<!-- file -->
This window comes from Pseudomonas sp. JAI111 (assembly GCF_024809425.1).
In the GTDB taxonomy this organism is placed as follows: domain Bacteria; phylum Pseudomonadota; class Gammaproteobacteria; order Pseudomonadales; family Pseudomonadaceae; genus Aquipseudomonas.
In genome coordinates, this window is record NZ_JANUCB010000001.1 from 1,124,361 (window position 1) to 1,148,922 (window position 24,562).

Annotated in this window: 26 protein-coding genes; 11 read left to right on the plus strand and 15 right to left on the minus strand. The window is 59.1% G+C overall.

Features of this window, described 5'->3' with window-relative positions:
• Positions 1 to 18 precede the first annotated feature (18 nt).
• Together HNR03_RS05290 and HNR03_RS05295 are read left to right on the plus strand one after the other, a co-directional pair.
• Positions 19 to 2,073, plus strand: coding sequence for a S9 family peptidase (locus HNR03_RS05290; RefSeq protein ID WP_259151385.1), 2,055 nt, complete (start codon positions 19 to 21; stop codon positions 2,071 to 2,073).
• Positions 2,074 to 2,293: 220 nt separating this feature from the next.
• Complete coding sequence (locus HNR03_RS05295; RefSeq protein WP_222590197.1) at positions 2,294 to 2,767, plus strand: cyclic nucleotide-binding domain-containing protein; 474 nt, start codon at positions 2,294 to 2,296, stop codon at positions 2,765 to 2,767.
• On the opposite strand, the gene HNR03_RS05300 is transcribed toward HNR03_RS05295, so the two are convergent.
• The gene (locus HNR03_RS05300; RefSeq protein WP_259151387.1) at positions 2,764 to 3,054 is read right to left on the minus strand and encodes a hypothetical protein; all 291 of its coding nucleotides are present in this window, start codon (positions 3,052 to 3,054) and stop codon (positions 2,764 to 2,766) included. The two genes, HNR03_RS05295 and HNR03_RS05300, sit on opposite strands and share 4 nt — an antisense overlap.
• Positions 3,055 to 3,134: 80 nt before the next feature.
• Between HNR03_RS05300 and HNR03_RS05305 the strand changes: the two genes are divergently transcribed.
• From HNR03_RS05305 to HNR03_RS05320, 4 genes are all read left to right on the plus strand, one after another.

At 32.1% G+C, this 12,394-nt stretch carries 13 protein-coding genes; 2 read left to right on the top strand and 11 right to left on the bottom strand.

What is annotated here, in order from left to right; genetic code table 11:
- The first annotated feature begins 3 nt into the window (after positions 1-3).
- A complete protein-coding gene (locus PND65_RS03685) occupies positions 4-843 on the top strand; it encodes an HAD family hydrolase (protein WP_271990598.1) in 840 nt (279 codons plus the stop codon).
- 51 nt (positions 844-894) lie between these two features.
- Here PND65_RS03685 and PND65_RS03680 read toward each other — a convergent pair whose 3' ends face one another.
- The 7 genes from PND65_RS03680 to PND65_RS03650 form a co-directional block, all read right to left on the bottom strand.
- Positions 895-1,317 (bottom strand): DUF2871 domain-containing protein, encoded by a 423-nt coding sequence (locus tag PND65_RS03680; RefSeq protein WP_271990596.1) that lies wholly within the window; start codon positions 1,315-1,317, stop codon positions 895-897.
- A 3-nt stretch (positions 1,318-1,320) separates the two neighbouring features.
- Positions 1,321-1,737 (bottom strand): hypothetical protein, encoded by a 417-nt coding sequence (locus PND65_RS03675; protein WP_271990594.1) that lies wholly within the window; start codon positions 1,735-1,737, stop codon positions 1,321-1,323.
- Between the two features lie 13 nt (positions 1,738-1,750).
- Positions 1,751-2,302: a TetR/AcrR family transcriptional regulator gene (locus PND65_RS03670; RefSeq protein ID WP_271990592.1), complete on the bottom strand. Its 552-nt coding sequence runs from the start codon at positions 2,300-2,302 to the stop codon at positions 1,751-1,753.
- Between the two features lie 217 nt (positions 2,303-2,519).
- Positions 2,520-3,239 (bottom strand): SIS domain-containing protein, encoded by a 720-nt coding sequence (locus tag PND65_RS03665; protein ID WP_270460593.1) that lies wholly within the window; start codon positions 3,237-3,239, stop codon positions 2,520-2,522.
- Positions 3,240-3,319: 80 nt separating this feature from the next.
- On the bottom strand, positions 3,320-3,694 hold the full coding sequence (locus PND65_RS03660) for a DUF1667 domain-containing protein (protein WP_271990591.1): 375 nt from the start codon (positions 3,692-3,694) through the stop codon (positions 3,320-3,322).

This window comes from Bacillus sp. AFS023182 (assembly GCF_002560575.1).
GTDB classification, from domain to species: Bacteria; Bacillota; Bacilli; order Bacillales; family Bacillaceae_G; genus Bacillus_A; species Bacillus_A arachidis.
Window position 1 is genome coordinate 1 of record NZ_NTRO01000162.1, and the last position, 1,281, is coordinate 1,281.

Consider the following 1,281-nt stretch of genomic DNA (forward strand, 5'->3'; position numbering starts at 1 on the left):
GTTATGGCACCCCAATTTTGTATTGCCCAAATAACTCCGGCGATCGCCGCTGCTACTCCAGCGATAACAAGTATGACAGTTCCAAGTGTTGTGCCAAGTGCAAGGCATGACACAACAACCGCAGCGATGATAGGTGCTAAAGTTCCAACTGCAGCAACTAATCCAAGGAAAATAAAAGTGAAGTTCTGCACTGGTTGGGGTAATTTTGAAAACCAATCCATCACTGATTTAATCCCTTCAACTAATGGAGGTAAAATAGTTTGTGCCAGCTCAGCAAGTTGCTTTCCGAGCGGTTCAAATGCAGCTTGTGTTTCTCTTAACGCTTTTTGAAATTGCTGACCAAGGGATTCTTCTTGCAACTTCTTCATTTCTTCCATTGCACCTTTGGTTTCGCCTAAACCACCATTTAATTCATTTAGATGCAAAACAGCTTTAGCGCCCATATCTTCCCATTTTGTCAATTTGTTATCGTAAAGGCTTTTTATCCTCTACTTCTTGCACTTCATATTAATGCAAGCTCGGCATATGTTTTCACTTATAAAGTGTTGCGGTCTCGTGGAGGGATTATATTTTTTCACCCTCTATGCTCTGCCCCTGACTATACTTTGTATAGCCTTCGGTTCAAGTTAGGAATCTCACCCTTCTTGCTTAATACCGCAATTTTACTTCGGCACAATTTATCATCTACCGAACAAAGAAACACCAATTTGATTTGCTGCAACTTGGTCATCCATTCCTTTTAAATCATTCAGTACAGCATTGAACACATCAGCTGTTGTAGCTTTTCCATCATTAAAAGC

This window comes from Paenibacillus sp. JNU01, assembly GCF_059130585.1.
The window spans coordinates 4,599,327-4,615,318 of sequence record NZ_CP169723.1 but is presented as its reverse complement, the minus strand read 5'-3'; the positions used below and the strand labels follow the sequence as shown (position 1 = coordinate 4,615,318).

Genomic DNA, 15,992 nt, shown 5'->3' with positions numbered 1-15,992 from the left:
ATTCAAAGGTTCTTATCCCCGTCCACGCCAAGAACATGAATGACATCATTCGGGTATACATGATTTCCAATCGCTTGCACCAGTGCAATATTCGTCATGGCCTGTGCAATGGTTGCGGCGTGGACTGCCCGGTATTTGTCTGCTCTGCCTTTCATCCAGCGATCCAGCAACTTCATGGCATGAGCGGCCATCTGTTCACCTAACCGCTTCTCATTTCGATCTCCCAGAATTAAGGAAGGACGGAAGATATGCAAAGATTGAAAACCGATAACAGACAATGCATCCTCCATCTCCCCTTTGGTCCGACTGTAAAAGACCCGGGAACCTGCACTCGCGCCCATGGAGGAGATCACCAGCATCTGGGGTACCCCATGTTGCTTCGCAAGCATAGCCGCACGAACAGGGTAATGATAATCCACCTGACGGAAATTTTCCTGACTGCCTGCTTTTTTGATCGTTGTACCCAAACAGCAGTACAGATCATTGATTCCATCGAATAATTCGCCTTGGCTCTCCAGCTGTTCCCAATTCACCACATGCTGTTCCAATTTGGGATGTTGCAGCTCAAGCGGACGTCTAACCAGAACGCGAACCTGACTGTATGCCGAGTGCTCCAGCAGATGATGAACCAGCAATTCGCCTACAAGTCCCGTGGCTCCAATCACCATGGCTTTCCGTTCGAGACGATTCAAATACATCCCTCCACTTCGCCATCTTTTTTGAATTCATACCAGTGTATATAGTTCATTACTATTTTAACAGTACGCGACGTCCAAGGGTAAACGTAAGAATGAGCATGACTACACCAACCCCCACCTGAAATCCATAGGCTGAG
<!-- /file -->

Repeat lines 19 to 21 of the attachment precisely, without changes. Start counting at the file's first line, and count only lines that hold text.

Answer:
- A complete protein-coding gene (locus PND65_RS03685) occupies positions 4-843 on the top strand; it encodes an HAD family hydrolase (protein WP_271990598.1) in 840 nt (279 codons plus the stop codon).
- 51 nt (positions 844-894) lie between these two features.
- Here PND65_RS03685 and PND65_RS03680 read toward each other — a convergent pair whose 3' ends face one another.